While the replay from the top angel showed the curvature of the ball as tangent to the touchline which is permissible under the game's rules, the side replay showed clearly that the ball had crossed the touchline, leaving not just German fans but football fans in general up in arms over such an error even with the technology at hand.
Spain's manager Luis Enrique was unimpressed by the decision. "I have seen a photo that must have been tampered with," he told sections of the media. "It cannot be that this photo is real. It has to be manipulated. I felt that something fishy was going on when the VAR took as much time as it did to decide."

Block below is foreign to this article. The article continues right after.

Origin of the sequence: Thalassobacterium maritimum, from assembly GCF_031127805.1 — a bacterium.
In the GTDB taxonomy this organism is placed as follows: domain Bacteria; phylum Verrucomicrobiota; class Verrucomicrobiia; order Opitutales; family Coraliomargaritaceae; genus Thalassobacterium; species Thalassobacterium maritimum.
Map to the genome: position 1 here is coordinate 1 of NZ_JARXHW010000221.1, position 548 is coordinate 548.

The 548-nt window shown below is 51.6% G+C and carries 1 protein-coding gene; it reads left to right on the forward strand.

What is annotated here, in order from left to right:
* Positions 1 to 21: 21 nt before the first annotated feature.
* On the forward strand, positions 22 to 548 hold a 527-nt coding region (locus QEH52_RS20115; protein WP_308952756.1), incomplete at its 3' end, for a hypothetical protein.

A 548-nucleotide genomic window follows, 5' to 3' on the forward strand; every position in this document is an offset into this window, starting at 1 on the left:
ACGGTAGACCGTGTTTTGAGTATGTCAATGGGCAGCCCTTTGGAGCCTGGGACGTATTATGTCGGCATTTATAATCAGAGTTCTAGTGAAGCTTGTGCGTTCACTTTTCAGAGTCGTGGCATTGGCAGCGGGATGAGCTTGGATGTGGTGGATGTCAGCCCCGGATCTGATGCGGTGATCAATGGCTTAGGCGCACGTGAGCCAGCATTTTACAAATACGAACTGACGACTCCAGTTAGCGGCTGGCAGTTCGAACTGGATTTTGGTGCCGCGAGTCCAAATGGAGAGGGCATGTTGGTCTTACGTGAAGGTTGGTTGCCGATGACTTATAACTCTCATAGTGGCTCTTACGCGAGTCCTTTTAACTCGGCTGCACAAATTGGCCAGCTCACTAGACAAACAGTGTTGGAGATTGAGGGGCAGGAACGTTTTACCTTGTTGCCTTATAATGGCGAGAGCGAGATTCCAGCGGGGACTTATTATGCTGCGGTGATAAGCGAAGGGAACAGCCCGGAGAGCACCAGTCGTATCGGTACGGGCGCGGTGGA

"I have nothing to say," he added, having already said so much as did the rest of the football fans who were not shy to express their opinion of what they had to say. The VAR technology has already been in the news only because of the generous time that has been added as part of over time because of its employment in addition to player injuries.
Unfortunately it was just another incident that has overshadowed other core landmark issues that have marked this World Cup including that all women referee team was officiating in the Germany-Costa Rica match as also the fact that USA not only made the round of 16 but also, that in a first of its kind, the men's team have agreed to share their winnings with the women's team in a bid to equalize pay standards between genders.
Although Germany failed to live up to expectations, what made this goal particularly controversial was the fact that had the goal been disallowed, Japan would have been on four points, and with Germany having made it to four points after the win against Costa Rica, Germany would have gone through on goal difference, given their goals against Costa Rica.